My journey through pageantry started when I was fifteen years old. I caught the “pageant fever” when I competed in my first pageant back in 2012. I often look back on that day when I won my first pageant, which was about five years ago now, and I see a completely different girl. Back then, I was shy teenager with very little self confidence. Now, I am a confident woman who can hold a conversation with just about anyone, land the toughest of job interviews, and I’m a devoted advocate of my platform. These are just a few qualities I have gained through pageantry. I have learned numerous, valuable life lessons that I don’t think I would have otherwise learned if it weren’t for competing.
A few of my closest friendships have evolved from pageantry, and I am so thankful for that. Pageantry is a sisterhood, and the women I’ve met through competing in pageants are some of the strongest, most accomplished people I know. The value of friendship and good sportsmanship is a key element I’ve seen when it comes to competing.
But perhaps the most important thing that pageants have taught me is how to conquer defeat. I strongly believe that I’ve grown more as a person from losing pageants rather than from winning them. I started competing in the West Virginia Fairs & Festivals pageant system when I was sixteen years old, and I competed in this system for three years straight without winning a title.
Those three years were tough, but they made me stronger, and they taught me to never lose sight of the end goal. One year ago today, I accomplished my goal and was crowned Miss Princeton AutumnFest. I went on to compete for the state title of Miss West Virginia Association of Fairs & Festivals where I placed in the Top-Five out of the state’s 80 best competitors.
I’m a firm believer that everything happens for a reason. I know that everything leading up to this moment was worth it and meant to be, and I am so appreciative of all the support I’ve received along the way. It’s true what they say—you have to learn how to lose before you can truly learn how to win. After many years of defeat, I never lost sight of my goal, and I ultimately learned the true meaning of success. It’s not all about the destination. It’s about the journey, and more importantly, staying humble throughout that journey.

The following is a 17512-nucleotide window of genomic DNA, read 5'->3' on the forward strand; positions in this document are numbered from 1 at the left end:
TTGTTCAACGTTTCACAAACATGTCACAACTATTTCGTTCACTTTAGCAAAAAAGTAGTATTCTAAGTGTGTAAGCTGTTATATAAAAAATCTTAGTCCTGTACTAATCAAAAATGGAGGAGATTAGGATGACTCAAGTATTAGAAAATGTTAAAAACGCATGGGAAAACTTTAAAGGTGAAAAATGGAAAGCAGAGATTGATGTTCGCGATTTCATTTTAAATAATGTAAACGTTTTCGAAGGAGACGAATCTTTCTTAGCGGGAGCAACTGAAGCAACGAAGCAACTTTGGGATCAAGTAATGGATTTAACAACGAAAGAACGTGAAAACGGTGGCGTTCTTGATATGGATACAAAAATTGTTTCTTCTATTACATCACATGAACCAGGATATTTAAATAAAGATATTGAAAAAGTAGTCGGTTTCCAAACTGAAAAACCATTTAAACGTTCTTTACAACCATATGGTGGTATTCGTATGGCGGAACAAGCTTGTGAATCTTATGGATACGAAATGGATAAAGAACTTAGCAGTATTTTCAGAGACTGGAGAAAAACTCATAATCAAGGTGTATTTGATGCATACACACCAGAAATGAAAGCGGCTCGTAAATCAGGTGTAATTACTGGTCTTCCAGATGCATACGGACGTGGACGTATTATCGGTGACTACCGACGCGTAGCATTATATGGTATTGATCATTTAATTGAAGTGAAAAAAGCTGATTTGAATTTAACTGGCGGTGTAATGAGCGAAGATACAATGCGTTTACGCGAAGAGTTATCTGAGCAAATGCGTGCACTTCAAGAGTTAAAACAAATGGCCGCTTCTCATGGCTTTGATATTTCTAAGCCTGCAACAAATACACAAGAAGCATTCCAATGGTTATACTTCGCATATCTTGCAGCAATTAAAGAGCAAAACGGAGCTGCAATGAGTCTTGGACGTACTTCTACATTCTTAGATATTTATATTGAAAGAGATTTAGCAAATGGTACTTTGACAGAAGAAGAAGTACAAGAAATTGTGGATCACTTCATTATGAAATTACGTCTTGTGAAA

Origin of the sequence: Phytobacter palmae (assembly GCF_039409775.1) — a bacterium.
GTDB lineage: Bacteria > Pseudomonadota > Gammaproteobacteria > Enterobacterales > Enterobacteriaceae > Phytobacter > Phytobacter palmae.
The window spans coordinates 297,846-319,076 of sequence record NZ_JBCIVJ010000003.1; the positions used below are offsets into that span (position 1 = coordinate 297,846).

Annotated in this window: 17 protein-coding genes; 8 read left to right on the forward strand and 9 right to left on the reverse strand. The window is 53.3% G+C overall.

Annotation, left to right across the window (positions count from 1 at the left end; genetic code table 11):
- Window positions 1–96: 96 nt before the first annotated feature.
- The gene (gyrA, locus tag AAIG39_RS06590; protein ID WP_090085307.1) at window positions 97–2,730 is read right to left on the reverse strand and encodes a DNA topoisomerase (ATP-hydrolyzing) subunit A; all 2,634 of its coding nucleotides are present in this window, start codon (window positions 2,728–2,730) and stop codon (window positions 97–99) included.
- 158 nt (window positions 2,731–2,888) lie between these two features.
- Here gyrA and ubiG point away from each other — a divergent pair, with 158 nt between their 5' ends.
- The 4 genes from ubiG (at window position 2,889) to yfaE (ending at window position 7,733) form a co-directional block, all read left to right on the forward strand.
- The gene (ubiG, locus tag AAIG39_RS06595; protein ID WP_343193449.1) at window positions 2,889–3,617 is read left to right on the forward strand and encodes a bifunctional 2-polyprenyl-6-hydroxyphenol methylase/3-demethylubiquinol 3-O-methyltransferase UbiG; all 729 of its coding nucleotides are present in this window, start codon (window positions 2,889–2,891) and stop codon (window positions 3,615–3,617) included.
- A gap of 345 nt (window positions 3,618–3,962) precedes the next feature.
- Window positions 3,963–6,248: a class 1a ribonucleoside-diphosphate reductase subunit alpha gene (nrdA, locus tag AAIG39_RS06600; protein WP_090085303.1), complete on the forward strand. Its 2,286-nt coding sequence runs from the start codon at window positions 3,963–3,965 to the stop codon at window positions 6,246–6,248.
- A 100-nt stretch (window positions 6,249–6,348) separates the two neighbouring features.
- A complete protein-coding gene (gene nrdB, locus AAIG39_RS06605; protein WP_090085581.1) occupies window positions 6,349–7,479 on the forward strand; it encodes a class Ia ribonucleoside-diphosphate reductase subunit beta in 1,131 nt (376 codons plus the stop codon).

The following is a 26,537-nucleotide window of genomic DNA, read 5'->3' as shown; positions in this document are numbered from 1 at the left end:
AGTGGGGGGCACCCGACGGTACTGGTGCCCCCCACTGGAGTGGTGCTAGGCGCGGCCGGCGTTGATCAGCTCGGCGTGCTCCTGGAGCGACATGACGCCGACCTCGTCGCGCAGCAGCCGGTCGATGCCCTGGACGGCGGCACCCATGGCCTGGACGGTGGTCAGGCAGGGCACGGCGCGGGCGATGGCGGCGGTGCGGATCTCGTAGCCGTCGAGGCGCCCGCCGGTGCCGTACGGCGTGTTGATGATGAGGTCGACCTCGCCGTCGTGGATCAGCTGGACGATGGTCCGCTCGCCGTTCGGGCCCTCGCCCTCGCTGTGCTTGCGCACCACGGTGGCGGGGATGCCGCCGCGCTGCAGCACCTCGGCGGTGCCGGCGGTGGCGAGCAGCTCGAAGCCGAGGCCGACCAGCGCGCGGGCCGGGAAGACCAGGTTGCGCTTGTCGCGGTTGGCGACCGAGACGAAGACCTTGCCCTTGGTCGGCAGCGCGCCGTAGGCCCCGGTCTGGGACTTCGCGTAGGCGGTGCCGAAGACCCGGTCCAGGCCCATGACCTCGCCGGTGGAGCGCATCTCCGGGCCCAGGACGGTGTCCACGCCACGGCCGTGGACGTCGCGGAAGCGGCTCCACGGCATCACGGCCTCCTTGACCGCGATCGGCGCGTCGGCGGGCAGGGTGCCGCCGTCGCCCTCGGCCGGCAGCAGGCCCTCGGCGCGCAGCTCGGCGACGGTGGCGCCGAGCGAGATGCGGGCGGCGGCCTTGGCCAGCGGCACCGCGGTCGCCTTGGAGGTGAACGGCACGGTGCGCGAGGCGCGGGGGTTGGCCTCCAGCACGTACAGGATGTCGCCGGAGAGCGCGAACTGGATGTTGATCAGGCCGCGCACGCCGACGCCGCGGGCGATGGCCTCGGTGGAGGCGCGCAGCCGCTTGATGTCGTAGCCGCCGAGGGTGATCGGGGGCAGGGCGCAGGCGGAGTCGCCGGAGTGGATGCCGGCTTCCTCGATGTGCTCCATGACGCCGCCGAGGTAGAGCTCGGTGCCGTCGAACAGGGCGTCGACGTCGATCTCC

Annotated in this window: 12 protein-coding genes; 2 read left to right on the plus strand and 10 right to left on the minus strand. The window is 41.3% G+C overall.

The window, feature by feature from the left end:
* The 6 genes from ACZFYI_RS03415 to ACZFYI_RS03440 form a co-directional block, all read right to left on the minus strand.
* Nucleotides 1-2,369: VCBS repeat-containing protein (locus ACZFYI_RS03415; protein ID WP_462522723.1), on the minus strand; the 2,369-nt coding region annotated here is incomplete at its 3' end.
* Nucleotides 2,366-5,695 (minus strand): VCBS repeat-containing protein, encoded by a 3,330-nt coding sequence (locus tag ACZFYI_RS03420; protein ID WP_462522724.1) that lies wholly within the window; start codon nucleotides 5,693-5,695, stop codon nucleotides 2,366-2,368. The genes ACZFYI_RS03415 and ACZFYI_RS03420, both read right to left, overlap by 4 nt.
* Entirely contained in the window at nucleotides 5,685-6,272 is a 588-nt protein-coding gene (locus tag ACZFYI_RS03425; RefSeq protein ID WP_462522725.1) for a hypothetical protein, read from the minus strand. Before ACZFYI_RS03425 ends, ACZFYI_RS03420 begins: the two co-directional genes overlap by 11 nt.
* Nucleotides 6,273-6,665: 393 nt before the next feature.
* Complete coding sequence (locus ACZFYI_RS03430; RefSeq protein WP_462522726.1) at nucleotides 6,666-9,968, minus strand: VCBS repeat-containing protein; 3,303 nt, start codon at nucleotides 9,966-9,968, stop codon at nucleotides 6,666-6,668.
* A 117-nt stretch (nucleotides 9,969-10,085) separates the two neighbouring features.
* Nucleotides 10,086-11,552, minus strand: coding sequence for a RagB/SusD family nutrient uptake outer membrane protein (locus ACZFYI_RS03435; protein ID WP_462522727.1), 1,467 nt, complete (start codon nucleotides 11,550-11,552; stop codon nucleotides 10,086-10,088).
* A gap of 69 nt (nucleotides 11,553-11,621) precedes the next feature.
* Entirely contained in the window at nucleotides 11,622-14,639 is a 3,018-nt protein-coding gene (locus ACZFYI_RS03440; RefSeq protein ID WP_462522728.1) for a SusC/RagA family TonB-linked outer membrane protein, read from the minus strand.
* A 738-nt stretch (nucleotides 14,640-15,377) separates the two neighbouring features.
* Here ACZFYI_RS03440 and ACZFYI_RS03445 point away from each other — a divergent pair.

My journey as Miss Princeton Autumnfest has now come full-circle, and although I wish I could have this title forever, I am more than excited for my successor because I know all of the opportunities this title will open up for her and I’m certain she will have the time of her life.
I want to end my reign by thanking everyone who has supported me throughout my journey. If you’re reading this right now, you’re probably someone who has supported me, some how or some way… so thank you from the bottom of my heart.
I want to personally thank my director Miss Pat Whittaker, her husband Bill, and the whole Princeton-Mercer County Chamber of Commerce for always supporting me and being the best board of directors I could have ever asked for.
Also, thank you to all of my friends and family, but especially my mom and grandma, for your unconditional love and support. No matter how many times I said I was going to quit, you both never let me give up on my dreams. And that sparked a fire in me to encourage others to never give up on their dreams, either.
This is the legacy I want to leave as Miss Princeton Autumnfest 2016. I want to be someone’s inspiration to never give up. Always remember: most of the important things in the world have been accomplished by people who have kept on trying when there seemed to be no hope at all.
Signing off, your Miss Princeton Autumnfest 2016, Heather Lee Naples.